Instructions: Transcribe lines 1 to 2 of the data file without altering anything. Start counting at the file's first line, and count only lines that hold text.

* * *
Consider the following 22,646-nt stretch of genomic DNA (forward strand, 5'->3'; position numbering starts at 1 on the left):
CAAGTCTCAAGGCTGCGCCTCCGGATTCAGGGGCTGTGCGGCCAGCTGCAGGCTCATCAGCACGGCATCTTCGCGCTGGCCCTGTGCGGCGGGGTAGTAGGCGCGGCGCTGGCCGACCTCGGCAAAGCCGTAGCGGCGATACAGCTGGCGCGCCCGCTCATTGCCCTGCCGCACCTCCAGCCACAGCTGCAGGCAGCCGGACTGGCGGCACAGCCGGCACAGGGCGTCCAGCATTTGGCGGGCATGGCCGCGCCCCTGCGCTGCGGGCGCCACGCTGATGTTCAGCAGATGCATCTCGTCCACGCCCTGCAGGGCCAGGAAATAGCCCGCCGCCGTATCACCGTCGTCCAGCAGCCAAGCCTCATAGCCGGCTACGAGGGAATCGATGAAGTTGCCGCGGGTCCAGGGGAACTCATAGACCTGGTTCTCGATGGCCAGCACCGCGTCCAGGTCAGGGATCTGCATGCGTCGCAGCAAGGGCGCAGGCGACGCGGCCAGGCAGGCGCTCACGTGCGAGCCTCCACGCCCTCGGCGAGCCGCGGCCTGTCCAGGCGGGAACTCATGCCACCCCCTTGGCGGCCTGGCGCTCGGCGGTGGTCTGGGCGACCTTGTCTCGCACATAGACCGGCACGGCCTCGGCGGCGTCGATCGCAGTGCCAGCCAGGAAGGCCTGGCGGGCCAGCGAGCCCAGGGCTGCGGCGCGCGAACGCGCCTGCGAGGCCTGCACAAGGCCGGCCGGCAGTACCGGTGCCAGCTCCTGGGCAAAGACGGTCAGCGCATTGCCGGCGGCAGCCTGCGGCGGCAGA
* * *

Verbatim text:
Consider the following 22,646-nt stretch of genomic DNA (forward strand, 5'->3'; position numbering starts at 1 on the left):
CAAGTCTCAAGGCTGCGCCTCCGGATTCAGGGGCTGTGCGGCCAGCTGCAGGCTCATCAGCACGGCATCTTCGCGCTGGCCCTGTGCGGCGGGGTAGTAGGCGCGGCGCTGGCCGACCTCGGCAAAGCCGTAGCGGCGATACAGCTGGCGCGCCCGCTCATTGCCCTGCCGCACCTCCAGCCACAGCTGCAGGCAGCCGGACTGGCGGCACAGCCGGCACAGGGCGTCCAGCATTTGGCGGGCATGGCCGCGCCCCTGCGCTGCGGGCGCCACGCTGATGTTCAGCAGATGCATCTCGTCCACGCCCTGCAGGGCCAGGAAATAGCCCGCCGCCGTATCACCGTCGTCCAGCAGCCAAGCCTCATAGCCGGCTACGAGGGAATCGATGAAGTTGCCGCGGGTCCAGGGGAACTCATAGACCTGGTTCTCGATGGCCAGCACCGCGTCCAGGTCAGGGATCTGCATGCGTCGCAGCAAGGGCGCAGGCGACGCGGCCAGGCAGGCGCTCACGTGCGAGCCTCCACGCCCTCGGCGAGCCGCGGCCTGTCCAGGCGGGAACTCATGCCACCCCCTTGGCGGCCTGGCGCTCGGCGGTGGTCTGGGCGACCTTGTCTCGCACATAGACCGGCACGGCCTCGGCGGCGTCGATCGCAGTGCCAGCCAGGAAGGCCTGGCGGGCCAGCGAGCCCAGGGCTGCGGCGCGCGAACGCGCCTGCGAGGCCTGCACAAGGCCGGCCGGCAGTACCGGTGCCAGCTCCTGGGCAAAGACGGTCAGCGCATTGCCGGCGGCAGCCTGCGGCGGCAGA